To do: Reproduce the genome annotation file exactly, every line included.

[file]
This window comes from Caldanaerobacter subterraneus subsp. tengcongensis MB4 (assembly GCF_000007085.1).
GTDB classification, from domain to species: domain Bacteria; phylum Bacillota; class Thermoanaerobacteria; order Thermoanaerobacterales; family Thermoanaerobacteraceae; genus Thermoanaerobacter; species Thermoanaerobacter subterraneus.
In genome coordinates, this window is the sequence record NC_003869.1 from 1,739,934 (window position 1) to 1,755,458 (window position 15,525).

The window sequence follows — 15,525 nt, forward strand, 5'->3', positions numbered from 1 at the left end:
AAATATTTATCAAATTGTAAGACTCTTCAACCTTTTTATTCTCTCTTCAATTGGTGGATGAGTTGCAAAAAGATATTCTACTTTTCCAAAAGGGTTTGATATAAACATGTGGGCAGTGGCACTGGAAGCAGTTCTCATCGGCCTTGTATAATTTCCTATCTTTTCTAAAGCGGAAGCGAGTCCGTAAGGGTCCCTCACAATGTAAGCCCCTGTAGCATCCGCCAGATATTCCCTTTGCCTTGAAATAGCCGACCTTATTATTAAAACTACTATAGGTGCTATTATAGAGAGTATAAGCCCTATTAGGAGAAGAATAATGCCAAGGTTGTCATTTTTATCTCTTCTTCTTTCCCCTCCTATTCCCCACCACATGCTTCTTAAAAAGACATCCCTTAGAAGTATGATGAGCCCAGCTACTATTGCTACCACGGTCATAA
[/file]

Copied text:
This window comes from Caldanaerobacter subterraneus subsp. tengcongensis MB4 (assembly GCF_000007085.1).
GTDB classification, from domain to species: domain Bacteria; phylum Bacillota; class Thermoanaerobacteria; order Thermoanaerobacterales; family Thermoanaerobacteraceae; genus Thermoanaerobacter; species Thermoanaerobacter subterraneus.
In genome coordinates, this window is the sequence record NC_003869.1 from 1,739,934 (window position 1) to 1,755,458 (window position 15,525).

The window sequence follows — 15,525 nt, forward strand, 5'->3', positions numbered from 1 at the left end:
AAATATTTATCAAATTGTAAGACTCTTCAACCTTTTTATTCTCTCTTCAATTGGTGGATGAGTTGCAAAAAGATATTCTACTTTTCCAAAAGGGTTTGATATAAACATGTGGGCAGTGGCACTGGAAGCAGTTCTCATCGGCCTTGTATAATTTCCTATCTTTTCTAAAGCGGAAGCGAGTCCGTAAGGGTCCCTCACAATGTAAGCCCCTGTAGCATCCGCCAGATATTCCCTTTGCCTTGAAATAGCCGACCTTATTATTAAAACTACTATAGGTGCTATTATAGAGAGTATAAGCCCTATTAGGAGAAGAATAATGCCAAGGTTGTCATTTTTATCTCTTCTTCTTTCCCCTCCTATTCCCCACCACATGCTTCTTAAAAAGACATCCCTTAGAAGTATGATGAGCCCAGCTACTATTGCTACCACGGTCATAA